Processing rate                                     856,701             tonnes per annum

Mine life                                                26 years

Recovery                                              87.8%

Average annual product tonnes              53,017


Construction Capital Costs – CapEx

(expressed in US$ millions):

Capital Cost                                          US$149.9

Design Development Allowance               US$13.8

Contingency                                          US$24.5

Total                                                     US$188.2*

*Excludes taxes, tariffs, duties and interest


OpEx per Tonne of Feed

Category Year 3+ (Run Rate)
Mining US$3.93
Processing US$11.02
General & Administrative US$6.78
Total OpEx per Tonne of Feed US$21.73


OpEx per Tonne of Concentrate at Mine Site

Category Year 3 onward (Run Rate)
Mining US$63.79
Processing US$178.92
General & Administrative US$109.94
Total OpEx cost per Tonne of Concentrate at Mine Site US$352.65


All capital and operating costs expressed above are considered to be accurate to +/- 10%, and assume a varying inflation rate of 1.6% in 2015 and escalating to 2.0% from 2017 onward.  Currency inflation rates were also considered in the financial model.


Transport (Molo Site to European customer)

Average transport cost: US$337 per tonne of concentrate (from Mine site to Europe via Fort Dauphin, Madagascar, in December 2014 terms)

DRA has not included any financial or operational calculations and/or scenarios in the FS financial model with regards to downstream value-added processing of the graphite concentrate. This includes purification, spherodization coating for battery-grade graphite and thermal expansion for specialty graphite applications, such as foils.

The exchange rates used in the financial model are as follows:

  • 11.31 South African Rand (ZAR) to US$1,moving in line with purchasing power parity
  • 0.833 Euro to US$1, fixed for the modelled period
  • 2,746 Malagasy Ariary (MGA) to US$1, moving in line with purchasing power parity

The graphite prices are based on current quotes and projected estimates provided by UK-based Roskill Consulting Group Ltd (“Roskill”), who are recognized as a leader in providing independent and unbiased market research, pricing trends and demand and supply analysis for the natural flake graphite market.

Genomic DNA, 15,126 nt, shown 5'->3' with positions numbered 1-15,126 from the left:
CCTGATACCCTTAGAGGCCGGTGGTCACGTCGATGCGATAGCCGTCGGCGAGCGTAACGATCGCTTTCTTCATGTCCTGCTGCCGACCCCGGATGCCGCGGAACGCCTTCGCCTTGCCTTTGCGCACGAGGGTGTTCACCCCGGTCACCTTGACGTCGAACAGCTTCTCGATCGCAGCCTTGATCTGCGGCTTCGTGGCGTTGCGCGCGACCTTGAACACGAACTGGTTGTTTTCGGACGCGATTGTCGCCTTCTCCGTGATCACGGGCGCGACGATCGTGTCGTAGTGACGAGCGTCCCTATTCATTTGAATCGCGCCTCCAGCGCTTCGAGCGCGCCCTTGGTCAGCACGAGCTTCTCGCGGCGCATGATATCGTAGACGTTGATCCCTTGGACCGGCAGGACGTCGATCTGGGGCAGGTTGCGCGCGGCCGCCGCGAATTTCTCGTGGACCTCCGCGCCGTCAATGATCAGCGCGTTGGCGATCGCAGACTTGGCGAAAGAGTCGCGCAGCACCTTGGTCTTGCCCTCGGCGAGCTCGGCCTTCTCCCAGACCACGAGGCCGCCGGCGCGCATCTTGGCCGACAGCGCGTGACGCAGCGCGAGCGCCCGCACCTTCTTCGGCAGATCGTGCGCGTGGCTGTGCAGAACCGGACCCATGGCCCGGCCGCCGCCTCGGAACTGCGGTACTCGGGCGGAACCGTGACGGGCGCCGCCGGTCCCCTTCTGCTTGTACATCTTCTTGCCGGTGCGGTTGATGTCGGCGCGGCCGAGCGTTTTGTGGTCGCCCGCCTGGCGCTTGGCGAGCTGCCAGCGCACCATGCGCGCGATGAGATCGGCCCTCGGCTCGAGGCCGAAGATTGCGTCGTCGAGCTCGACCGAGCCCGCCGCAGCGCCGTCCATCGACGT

The FS “2017 Start-Up” price for a tonne of Molo graphite concentrate was calculated from the weighted average price per tonne of US$1,375 (in December 2014 terms, considered by Roskill to be the bottom of the market), which is a continuation of trends from 2005 (excluding the 2010 to 2013 unusually high graphite concentrate prices).  The price shown is the weighted average price for the various flake sizes and grades of flake graphite that are expected to be produced from the Molo deposit.

A summary of certain significant differences between the FS and the Company’s Molo Preliminary Economic Assessment Study (“PEA”) are as follows:

  1. The PEA assumed 1.16 million tons (“MT”) per annum of ore, resulting in 84,000 tpa of graphite concentrate.
  2. The PEA CapEx estimate accuracy was +/- 25%, based on order of magnitude estimates.
  3. There has been a reduction in head grade to the plant from 8.5% C to 7.04% C.
  4. The FS includes delivery costs to Europe.
  5. The FS has assumed 50% debt funding on an eight operational year basis, whereas the PEA assumed 57% debt on 10 years.
  6. The FS has a more well defined flow sheet.



The proposed development of the Molo graphite project includes the construction of an open pit mine, a processing plant with a capacity of 862,000 tonnes of ore per annum and all supporting infrastructure including water, fuel, power, tailings, buildings and permanent accommodation.

The mine will utilize four 2 megawatt diesel generators, with three running and one standby by and water is supplied from a well field which has been defined by drilling and geo-hydrological modelling. The processing plant will consist of conventional crushing, milling and flotation circuits followed by concentrate filtering, drying and screening. The waste heat generated by the power station will be utilized for the drying of the concentrate.

The tailings storage facility, in the form of a valley dam layout, is located approximately 1.5 kilometres to the west of the process plant and is designed to accommodate the run-of-mine tonnage for the 26 year life of mine.



The Molo project hosts the following resources:

  • Measured mineral resource of 23.62 MT grading 6.32% carbon (“C”).
  • Indicated mineral resource of 76.75 MT grading 6.25% C.
  • Inferred mineral resource of 40.91 MT at 5.78% C.

Effective date of the Mineral Resource tabulation is August 14, 2014. The Mineral Resources are classified according to the Canadian Institute of Mining definitions. A cut-off grade of 4% C was used for the “higher grade” zones and 2% C for the “lower grade” zones.  Please note that while the ‘high’ grade resource occurs within the ‘low’ grade resource, each was estimated and reported separately. A relative density of 2.36 tonnes per cubic metre was assigned to the mineralized zones for the resource estimation. The resource remains open along strike and to depth. The Mineral Resources above are inclusive of the Mineral Reserves below.